List of Contributors xiii Preface xvii Part I Fundamental Concepts 1 1 Cytosolic and Transcriptional Cycles Underlying Circadian Oscillations 3 Michael H. Hastings and John S. O Neill 1.1 Introduction 3 1.2 Assembling the transcriptional feedback loop 5 1.3 Keeping the transcriptional clockworks in tune 9 1.4 Building posttranslational mechanisms into the circadian pacemaker 13 1.5 Is the transcriptional clock paramount? 15 1.6 Conclusion: cytoscillators, clocks and therapies 18 References 18 2 Molecular Determinants of Human Circadian Clocks 25 Steven A. Brown 2.1 Molecular elements of human clocks: a brief review 25 2.2 Peripheral and central clocks 26 2.3 Signaling to peripheral circadian clocks 28 2.4 Human peripheral and central clocks 29 2.5 Human genetics 29 2.6 Technologies for measurement of human circadian clocks 30 2.7 Cellular methods 30 2.8 Omics ]based methods to analyze human clocks 32 2.9 Summary and outlook 33 References 33 3 The Suprachiasmatic Nucleus (SCN): Critical Points 37 Christopher S. Colwell, Paul Witkovsky, and Rae Silver 3.1 SCN is site of master circadian pacemaker in mammals 37 3.2 SCN receives photic information through a specialized light detection pathway 39 3.3 SCN neurons are endogenous single cell oscillators that generate rhythms in neural activity 40 3.4 The SCN has circuit level organization that is just beginning to be unraveled 42 3.5 Coupling with the SCN circuit is mediated by a set of peptides with VIP on top of the hierarchy 44 3.6 SCN outputs 44 3.7 SCN in aging and disease 50 References 51 4 Sleep and Circadian Rhythms: Reciprocal Partners in the Regulation of Physiology and Behavior 57 Ralph Mistlberger 4.1 Introduction 57 4.2 What is sleep 59 4.3 Circadian regulation of sleep 60 4.4 Reciprocity: sleep wake feedback to the circadian clock 69 4.5 Conclusions: Circadian clocks and sleep are intertwined processes 73 References 73 5 Circadian Regulation of Arousal and its Role in Fatigue 81 David R. Bonsall and Mary E. Harrington 5.1 Defining arousal 81 5.2 Brain structures important for arousal 83 5.3 Neurochemicals signaling the states of arousal 84 5.4 Circadian regulation of the arousal system 86 5.5 Influence of input pathways on circadian regulation of arousal 88 5.6 Sustained states of fatigue: a disorder of the arousal network? 88 5.7 Conclusions 90 References 91 Part II Circadian Regulation of Major Physiological Systems 95 6 Physiology of the Adrenal and Liver Circadian Clocks 97 Alexei Leliavski and Henrik Oster 6.1 Introduction 97 6.2 Circadian control of adrenal function 98 6.3 Circadian control of liver function 101 6.4 Conclusion 105 References 105 7 Nutrition and Diet as Potent Regulators of the Liver Clock 107 Yu Tahara and Shigenobu Shibata 7.1 Introduction 107 7.2 Food is a zeitgeber : The FEO in the brain 107 7.3 The FEO in peripheral tissues 109 7.4 What should we eat? What types of food can stimulate the peripheral clock? 110 7.5 When should we eat? Application to human life science 112 7.6 Circadian rhythm and obesity and diabetes 113 References 116 8 The Cardiovascular Clock 119 R. Daniel Rudic 8.1 Introduction 119 8.2 The vascular clock 119 8.3 Circadian clock regulation of the endothelial cell layer of blood vessels 120 8.4 The circadian clock in vascular disease 121 8.5 The circadian clock and vascular cell signaling 122 8.6 The circadian rhythm in blood pressure, nighttime hypertension, and cardiovascular disease in humans 123 8.7 Diabetes, obesity, and blood pressure 125 8.8 AT influences the circadian rhythm in experimental hypertension 126 8.9 The circadian clock and fluid balance 127 8.10 The circadian clock and peripheral vascular resistance 127 8.11 Conclusion 130 References 130 9 Hypertension Caused by Disruption of the Circadian System: Blood Pressure Regulation at Multiple Levels 135 Hitoshi Okamura, Miho Yasuda, Jean ]Michel Fustin, and Masao Doi 9.1 Introduction 135 9.2 Effects of deleting Cry genes 135 9.3 Reduced a-adrenoceptor responsiveness in peripheral vessels and primary aldosteronism of Cry-null mice 138 9.4 Rapid blood pressure control system: enhanced baroreflex in Cry-null mice 139 9.5 Conclusion 141 References 141 10 Chronobiology of Micturition 143 Akihiro Kanematsu and Hiromitsu Negoro 10.1 Introduction 143 10.2 Human studies 144 10.3 Animal models 146 10.4 The circadian clock and micturition 147 10.5 The clock in the bladder 148 10.6 Future directions 150 References 151 11 Disruption of Circadian Rhythms and Development of Type 2 Diabetes Mellitus: Contributions to Insulin Resistance and Beta ]cell Failure 155 Aleksey V. Matveyenko 11.1 Introduction 155 11.2 Mechanisms underlying pathophysiology of Type 2 diabetes mellitus: interaction between insulin resistance and beta-cell failure 156 11.3 Mechanisms underlying the association between circadian disruption and T2DM; potential role of obesity and insulin resistance 160 11.4 Mechanisms underlying the association between circadian disruption and T2DM; potential role of impaired beta-cell secretory function and mass 162 11.5 Conclusion 165 References 166 12 Circadian Clock Control of the Cell Cycle and Links to Cancer 169 T. Katherine Tamai and David Whitmore 12.1 Introduction 169 12.2 Epidemiology 169 12.3 Does circadian clock disruption have any relevance in a clinical setting? 170 12.4 Circadian clock control of the cell cycle in healthy tissues 171 12.5 How might the cellular circadian clock regulate cell cycle timing? 173 12.6 Clock disruption and cancer 177 12.7 Does alteration in clock gene expression in human tumors correlate with the survival of patients? 178 12.8 Circadian ]based chemotherapy (Chronotherapy): timing cancer treatment to improve survival 178 12.9 Conclusion 180 References 180 13 How Shift Work and a Destabilized Circadian System may Increase Risk for Development of Cancer and Type 2 Diabetes 183 An Pan, Elizabeth Devore, and Eva S. Schernhammer 13.1 Introduction 183 13.2 Shift work and cancer 184 13.3 Shift work and obesity, metabolic syndrome, and type 2 diabetes 194 13.4 Conclusions and perspective of future studies 205 References 205 14 Circadian Rhythms in Immune Function 211 Kandis Adams, Oscar Castanon-Cervantes, and Alec J. Davidson 14.1 Introduction 211 14.2 Daily variations in health and disease 212 14.3 Early evidence of circadian regulation on immunity 212 14.4 Clinical relevance of circadian regulation of the immune system 213 14.5 The circadian system communicates time of day information to immune cells and tissues 214 14.6 Immune effector cells under circadian regulation 214 14.7 Circadian disruption role in immune pathology and disease 216 14.8 The effects of clock gene alterations on immune functions 217 14.9 Conclusions 217 References 218 Part III Clocks in the Central Nervous System 221 15 Circadian Clock, Reward and Addictive Behavior 223 Urs Albrecht 15.1 Introduction 223 15.2 Evidence for a time of day basis of addictive behavior 223 15.3 Drugs, circadian clock genes and addictive behavior 224 15.4 Links between feeding, addictive behavior and the clock 228 15.5 Treatment of addiction changing the circadian clock 229 References 231 16 How a Disrupted Clock may Cause a Decline in Learning and Memory 235 Christopher S. Colwell 16.1 Introduction 235 16.2 Molecular clockwork expressed in brain regions central to learning and memory including the hippocampus, amygdala, and cortex 236 16.3 The circadian clockwork regulates intracellular signaling pathways known to be important to learning and memory 237 16.4 The circadian system impacts electrical activity and synaptic plasticity 238 16.5 The circadian system regulates neuroendocrine secretions that are well known to alter learning and memory processes 240 16.6 Disruptions of the circadian timing system alter learned behavior 241 16.7 Conclusions 245 References 245 17 Circadian Rhythms in Mood Disorders 249 Colleen A. McClung 17.1 Introduction 249 17.2 Categories of rhythm disruptions 251 17.3 Seasonal affective disorder 252 17.4 Treatments for mood disorders alter rhythms 253 17.5 Human genetic studies 257 17.6 Animal studies 257 17.7 SCN output ]rhythmic hormones and peptides 260 17.8 Regulation of mood ]related brain circuits by the SCN and circadian genes 262 17.9 Neuroinflammation 263 17.10 Cell cycle regulation/neurogenesis 264 17.11 Conclusions 265 References 265 18 Sleep and Circadian Rhythm Disruption in Psychosis 271 Stuart N. Peirson and Russell G. Foster 18.1 Introduction 271 18.2 Psychosis 273 18.3 Sleep and circadian rhythm disruption in psychosis 275 18.4 Possible mechanisms underlying SCRD in psychosis 277 18.5 Conclusions 280 References 281 19 Alzheimer s Disease and the Mistiming of Behavior 283 Roxanne Sterniczuk and Michael Antle 19.1 Introduction 283 19.2 Behavioral changes 283 19.3 Physiological changes 285 19.4 Neurological changes 286 19.5 Modeling AD 289 19.6 Chronobiological treatment of AD symptomology 290 19.7 Conclusion 292 References 293 20 Circadian Dysfunction in Parkinson s Disease 295 Christopher S. Colwell 20.1 Introduction 295 20.2 Dysfunction in the circadian system may contribute to the nonmotor symptoms of PD 296 20.3 Dopaminergic treatments for the motor symptoms of PD may contribute to circadian disruption 297 20.4 PD models show sleep and possible circadian disruption 298 20.5 Possible underlying mechanisms 300 20.6 Conclusion 301 References 302 21 Circadian Dysfunction in Huntington s Disease 305 A. Jennifer Morton 21.1 Introduction 305 21.2 Mechanisms underlying sleep and circadian rhythm generation 305 21.3 Circadian disruption in HD 306 21.4 Circadian disruption in animal models of HD 306 21.5 Circadian disruption of peripheral clocks and metabolism in HD 311 21.6 Pharmacological manipulation of circadian disruption in HD mice 311 21.7 Environmental modulation of circadian disruption in HD mice 311 21.8 Clinical changes in sleep in HD 312 21.9 Disturbance in sleep architecture in HD 312 21.10 Pathology underlying changes in sleep and circadian activity in HD 313 21.11 The orexin system in HD 313 21.12 The role of non ]SCN oscillators in HD 314 21.13 Consequences of sleep wake disturbance in HD 314 21.14 Cognitive dysfunction and mood disturbance in HD 315 21.15 Management of circadian disturbance in HD 315 21.16 Conclusions 317 References 318 22 The Aging Clock 321 Stephan Michel, Gene D. Block, and Johanna H. Meijer 22.1 Introduction 321 22.2 The effects of aging on rhythmic behaviors 321 22.3 The effects of aging on components of the circadian system 323 22.4 Molecular rhythms in steady state 328 22.5 The effects of aging on the resetting behavior of central and peripheral oscillators 329 22.6 The effects of the circadian system on aging and age ]related disease: Circadian misalignment and longevity 330 22.7 Therapeutic possibilities for agerelated circadian disorders 331 22.8 Conclusions 332 References 332 23 Can we Fix a Broken Clock? 337 Analyne M. Schroeder and Christopher S. Colwell 23.1 Introduction 337 23.2 Light therapy 339 23.3 Scheduled meals 340 23.4 Scheduled exercise 341 23.5 Scheduled sleep 343 23.6 Pharmacological targeting of the circadian system 343 23.7 Conclusions 345 References 346 Index 351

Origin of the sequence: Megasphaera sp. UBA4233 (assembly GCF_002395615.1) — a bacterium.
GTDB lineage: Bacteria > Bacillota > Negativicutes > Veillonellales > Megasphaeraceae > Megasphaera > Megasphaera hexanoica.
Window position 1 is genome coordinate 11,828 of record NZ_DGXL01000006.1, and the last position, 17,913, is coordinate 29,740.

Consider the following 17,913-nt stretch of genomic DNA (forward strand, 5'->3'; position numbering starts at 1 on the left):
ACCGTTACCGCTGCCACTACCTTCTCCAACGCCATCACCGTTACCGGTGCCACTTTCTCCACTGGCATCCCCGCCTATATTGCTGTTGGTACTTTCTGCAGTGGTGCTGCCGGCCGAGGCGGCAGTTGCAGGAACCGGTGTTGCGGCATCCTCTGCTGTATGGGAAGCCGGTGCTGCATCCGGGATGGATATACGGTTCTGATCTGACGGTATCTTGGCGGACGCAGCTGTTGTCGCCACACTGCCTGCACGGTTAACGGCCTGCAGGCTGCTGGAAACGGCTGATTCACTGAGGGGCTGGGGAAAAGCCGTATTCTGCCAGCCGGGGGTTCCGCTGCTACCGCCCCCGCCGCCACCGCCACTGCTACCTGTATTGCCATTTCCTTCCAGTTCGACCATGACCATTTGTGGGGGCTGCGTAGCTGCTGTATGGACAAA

Product Details

  • publication date: 10/07/2015
  • ISBN13: 9781118467787
  • Format: Paperback
  • Number Of Pages: 376
  • ID: 9781118467787
  • weight: 668
  • ISBN10: 1118467787